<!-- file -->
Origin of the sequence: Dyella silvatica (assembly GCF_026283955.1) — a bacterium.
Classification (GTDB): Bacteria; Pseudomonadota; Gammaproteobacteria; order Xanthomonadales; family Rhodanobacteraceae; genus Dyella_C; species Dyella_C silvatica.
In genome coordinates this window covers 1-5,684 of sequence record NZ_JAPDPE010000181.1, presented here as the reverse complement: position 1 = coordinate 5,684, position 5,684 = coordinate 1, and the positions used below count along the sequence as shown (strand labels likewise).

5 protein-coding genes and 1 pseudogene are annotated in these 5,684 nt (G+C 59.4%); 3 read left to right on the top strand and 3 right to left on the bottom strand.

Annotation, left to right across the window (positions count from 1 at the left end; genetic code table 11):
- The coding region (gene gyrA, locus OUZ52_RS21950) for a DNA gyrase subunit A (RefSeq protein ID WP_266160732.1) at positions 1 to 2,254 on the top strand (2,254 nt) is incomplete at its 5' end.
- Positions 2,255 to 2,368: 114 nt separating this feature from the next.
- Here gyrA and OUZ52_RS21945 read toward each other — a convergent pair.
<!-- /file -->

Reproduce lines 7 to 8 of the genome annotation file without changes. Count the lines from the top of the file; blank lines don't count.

- Positions 2,255 to 2,368: 114 nt separating this feature from the next.
- Here gyrA and OUZ52_RS21945 read toward each other — a convergent pair.